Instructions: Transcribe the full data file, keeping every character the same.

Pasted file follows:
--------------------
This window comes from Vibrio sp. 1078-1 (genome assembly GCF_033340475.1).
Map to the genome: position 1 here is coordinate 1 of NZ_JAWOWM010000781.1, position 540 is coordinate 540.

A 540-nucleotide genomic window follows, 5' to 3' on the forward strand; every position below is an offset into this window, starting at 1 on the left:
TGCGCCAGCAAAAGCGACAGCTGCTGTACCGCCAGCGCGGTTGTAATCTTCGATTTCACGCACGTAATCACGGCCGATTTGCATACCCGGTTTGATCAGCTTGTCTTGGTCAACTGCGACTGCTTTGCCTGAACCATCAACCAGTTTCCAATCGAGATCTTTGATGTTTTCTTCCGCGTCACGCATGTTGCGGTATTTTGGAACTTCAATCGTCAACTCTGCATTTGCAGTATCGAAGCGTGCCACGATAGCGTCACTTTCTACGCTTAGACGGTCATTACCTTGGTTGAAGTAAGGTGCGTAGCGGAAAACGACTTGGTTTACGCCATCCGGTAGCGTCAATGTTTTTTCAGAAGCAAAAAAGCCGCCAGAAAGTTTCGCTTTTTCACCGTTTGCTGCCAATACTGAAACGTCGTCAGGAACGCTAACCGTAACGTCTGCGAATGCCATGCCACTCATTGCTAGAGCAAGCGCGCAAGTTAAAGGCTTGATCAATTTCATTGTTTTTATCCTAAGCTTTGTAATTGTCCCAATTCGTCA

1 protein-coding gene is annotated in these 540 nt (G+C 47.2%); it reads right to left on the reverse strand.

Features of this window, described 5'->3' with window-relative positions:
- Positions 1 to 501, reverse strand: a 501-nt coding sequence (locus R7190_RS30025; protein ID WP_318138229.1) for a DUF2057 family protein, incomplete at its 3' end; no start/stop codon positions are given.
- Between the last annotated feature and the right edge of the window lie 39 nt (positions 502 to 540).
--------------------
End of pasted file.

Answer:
This window comes from Vibrio sp. 1078-1 (genome assembly GCF_033340475.1).
Map to the genome: position 1 here is coordinate 1 of NZ_JAWOWM010000781.1, position 540 is coordinate 540.

A 540-nucleotide genomic window follows, 5' to 3' on the forward strand; every position below is an offset into this window, starting at 1 on the left:
TGCGCCAGCAAAAGCGACAGCTGCTGTACCGCCAGCGCGGTTGTAATCTTCGATTTCACGCACGTAATCACGGCCGATTTGCATACCCGGTTTGATCAGCTTGTCTTGGTCAACTGCGACTGCTTTGCCTGAACCATCAACCAGTTTCCAATCGAGATCTTTGATGTTTTCTTCCGCGTCACGCATGTTGCGGTATTTTGGAACTTCAATCGTCAACTCTGCATTTGCAGTATCGAAGCGTGCCACGATAGCGTCACTTTCTACGCTTAGACGGTCATTACCTTGGTTGAAGTAAGGTGCGTAGCGGAAAACGACTTGGTTTACGCCATCCGGTAGCGTCAATGTTTTTTCAGAAGCAAAAAAGCCGCCAGAAAGTTTCGCTTTTTCACCGTTTGCTGCCAATACTGAAACGTCGTCAGGAACGCTAACCGTAACGTCTGCGAATGCCATGCCACTCATTGCTAGAGCAAGCGCGCAAGTTAAAGGCTTGATCAATTTCATTGTTTTTATCCTAAGCTTTGTAATTGTCCCAATTCGTCA

1 protein-coding gene is annotated in these 540 nt (G+C 47.2%); it reads right to left on the reverse strand.

Features of this window, described 5'->3' with window-relative positions:
- Positions 1 to 501, reverse strand: a 501-nt coding sequence (locus R7190_RS30025; protein ID WP_318138229.1) for a DUF2057 family protein, incomplete at its 3' end; no start/stop codon positions are given.
- Between the last annotated feature and the right edge of the window lie 39 nt (positions 502 to 540).